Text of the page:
# An example of a noncommutative PID

It's well known that when a ring $R$ is a PID, every submodule of a free $R$-module is free. I'm interested in cases when the converse holds -- that is, in rings $R$ which have the property that every submodule of a free $R$-module is free. It's easy enough to see that such a ring cannot have any zero divisors and that every ideal of the ring must be principal. I would like to know if there are any "noncommutative PIDs", that is, if there are any rings which (1) have no zero divisors, (2) have only principal ideals, and (3) are noncommutative. Is there any sort of structure theorem for such rings? For instance, Hungerford proved in this paper that every principal ideal ring (a ring whose ideals are all principal) which is commutative is a direct sum of homomorphic images of PIDs.

EDIT: Robert Lewis reminded me that one class of examples of the ring I am looking for is division rings. Are there any examples that are not division rings? (After all, the ideal structure of a division ring is not very interesting.)

• So for rings where commutativity isn't assumed, we usually make a left/right distinction. If you are only interested in principal two-sided ideals, then simple domains will do, but I doubt they have the property on free modules that you mentioned. – rschwieb Mar 24 '14 at 10:58
• In noncommutative domains it is not true that a free right ideal has to be principal. E.g. $xR + yR$ in the free algebra $R=k\langle x,y\rangle$ over a field $k$. A ring for which every right ideal is free is called a right fir (fir=free ideal ring). For right firs every submodule of a free right module is free. So while your question about PIDs has been answered, left and/or right firs are precisely the rings that satisfy the property that submodules of free right/left modules are free. P.M. Cohn has a lot of work on firs. See Free Ideal Rings and Localization in General Rings. – moonlight Sep 11 '15 at 10:44

Fred Byrd's suggestion of the quaternions does the trick, but if you want there to be some irreducible elements, you can use $\Bbb H[x]$, which is a left-and-right PID by the same argument you use for polynomial rings over fields. It is definitely not a division ring.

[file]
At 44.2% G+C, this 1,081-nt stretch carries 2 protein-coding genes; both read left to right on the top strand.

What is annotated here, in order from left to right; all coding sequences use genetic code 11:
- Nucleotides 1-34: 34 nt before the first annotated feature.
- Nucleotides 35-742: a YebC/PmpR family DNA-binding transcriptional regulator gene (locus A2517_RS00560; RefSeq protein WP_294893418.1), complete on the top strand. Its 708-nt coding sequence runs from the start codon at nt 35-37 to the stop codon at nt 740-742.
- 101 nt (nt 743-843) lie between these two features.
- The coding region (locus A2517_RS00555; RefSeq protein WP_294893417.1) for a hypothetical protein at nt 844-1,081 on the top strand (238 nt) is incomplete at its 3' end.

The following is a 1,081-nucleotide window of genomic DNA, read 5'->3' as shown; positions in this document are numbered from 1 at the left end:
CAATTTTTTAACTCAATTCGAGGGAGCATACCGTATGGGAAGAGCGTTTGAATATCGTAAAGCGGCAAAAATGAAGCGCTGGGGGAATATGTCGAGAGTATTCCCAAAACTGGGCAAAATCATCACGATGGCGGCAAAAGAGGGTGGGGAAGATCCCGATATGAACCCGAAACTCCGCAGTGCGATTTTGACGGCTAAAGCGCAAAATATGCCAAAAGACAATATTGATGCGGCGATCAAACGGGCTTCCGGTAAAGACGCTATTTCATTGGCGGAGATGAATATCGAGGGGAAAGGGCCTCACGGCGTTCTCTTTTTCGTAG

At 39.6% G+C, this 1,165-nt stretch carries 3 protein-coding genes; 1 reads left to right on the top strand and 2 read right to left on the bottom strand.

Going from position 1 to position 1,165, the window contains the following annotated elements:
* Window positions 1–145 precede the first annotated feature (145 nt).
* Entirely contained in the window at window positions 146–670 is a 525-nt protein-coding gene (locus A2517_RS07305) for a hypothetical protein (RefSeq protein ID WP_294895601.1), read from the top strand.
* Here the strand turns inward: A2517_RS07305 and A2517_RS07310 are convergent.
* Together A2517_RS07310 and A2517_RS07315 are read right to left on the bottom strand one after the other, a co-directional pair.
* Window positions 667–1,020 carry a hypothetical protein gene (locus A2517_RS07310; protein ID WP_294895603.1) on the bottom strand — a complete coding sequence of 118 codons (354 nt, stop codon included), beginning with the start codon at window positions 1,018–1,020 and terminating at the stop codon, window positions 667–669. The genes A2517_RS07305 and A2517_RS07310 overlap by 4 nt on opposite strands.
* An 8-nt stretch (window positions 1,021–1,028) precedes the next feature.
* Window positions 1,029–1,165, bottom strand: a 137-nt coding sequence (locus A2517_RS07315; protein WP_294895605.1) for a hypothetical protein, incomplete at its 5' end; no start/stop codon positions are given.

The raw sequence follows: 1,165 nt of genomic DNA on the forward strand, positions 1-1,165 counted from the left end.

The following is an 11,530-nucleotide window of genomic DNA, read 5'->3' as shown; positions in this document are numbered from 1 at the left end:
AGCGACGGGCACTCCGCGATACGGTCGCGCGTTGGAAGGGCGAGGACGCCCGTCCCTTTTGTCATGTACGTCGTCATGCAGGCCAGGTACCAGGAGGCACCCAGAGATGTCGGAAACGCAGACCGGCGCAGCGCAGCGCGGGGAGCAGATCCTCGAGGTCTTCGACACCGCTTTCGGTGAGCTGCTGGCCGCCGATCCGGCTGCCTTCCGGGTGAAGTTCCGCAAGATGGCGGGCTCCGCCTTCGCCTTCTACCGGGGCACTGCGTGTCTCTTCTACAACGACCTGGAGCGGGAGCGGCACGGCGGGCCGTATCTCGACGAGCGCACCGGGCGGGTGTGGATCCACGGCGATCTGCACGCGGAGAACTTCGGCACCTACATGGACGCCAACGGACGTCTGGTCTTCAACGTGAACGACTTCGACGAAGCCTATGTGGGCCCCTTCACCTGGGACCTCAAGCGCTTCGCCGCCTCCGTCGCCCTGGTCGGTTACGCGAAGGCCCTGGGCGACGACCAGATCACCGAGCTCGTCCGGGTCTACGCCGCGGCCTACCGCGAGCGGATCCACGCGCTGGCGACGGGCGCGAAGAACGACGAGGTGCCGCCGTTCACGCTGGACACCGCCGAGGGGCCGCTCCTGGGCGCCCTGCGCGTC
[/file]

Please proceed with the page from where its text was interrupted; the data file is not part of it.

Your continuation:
As for a structure theorem, I believe the one you're looking for is for hereditary Noetherian prime rings, of which a left-and-right principal ideal domain is an example. Unfortunately I do not know this one by heart and don't have the resources handy.

If I were you I'd check out the work by Robson, Eisenbud, Griffith, Connell and Jategaonkar on the topic of hereditary Noetherian rings. I would guess the conclusion is probably available in Rowen's ring theory books and maybe Goodearl and Warfield's book on noncommutative noetherian rings.

I remember the theorem going something like this:

Hereditary Noetherian rings decompose into an Artinian ring and a finite product of hereditary Noetherian prime rings.

I also managed to find in Faith's Rings and things p 115 that proper homomorphic images of HNP rings are all Artinian serial rings. I highly suspect that these are exactly the Artinian rings that appear in the above decomposition in the Artinian part.

Let's compare this to Hungerford's result. (Principal ideal ring=PIR, principal ideal domain-PID, and special principal ideal ring=SPIR.)

Theorem 1: Every PIR is a finite direct sum of homomorphic images of PIDs.

Lemma 10: Every PIR is a (finite) direct sum of PIDs and SPIRs.

Corollary 11: Every SPIR is a homomorphic image of a PID.

Now a SPIR with a unique maximal ideal is an Artinian ring whose ideals are linearly ordered. A finite product of SPIRs is an example of an Artinian serial ring. So, that is why So, I sincerely believe that the hereditary Noetherian ring theorem is the proper extension of Hungerford's theorem.

The quaternions, I believe, will do the trick.

As for a general structure theorem, I'm afraid that's a bit out of my depth.

• Why are all the ideals of the quaternions principal? – user134824 Mar 24 '14 at 5:30
• @user134824: Is it not the case that the quaternions form a division ring? Then the only ideals, left, right, or two-sided are $\{ 0 \}$ and the quaternions themselves. – Robert Lewis Mar 24 '14 at 5:36
• Of course! No nontrivial ideals. Thanks. – user134824 Mar 24 '14 at 5:40

The universal enveloping algebra of $$\mathfrak{sl}_2(\mathbb{C})$$ is a noncommutative PID which is not a division ring. See for example Catoiu's Ideals of the enveloping algebra $$U(sl_2)$$ p.145 and the references cited there. Siciliano and Usefi give more examples in Enveloping algebras that are principal ideal rings.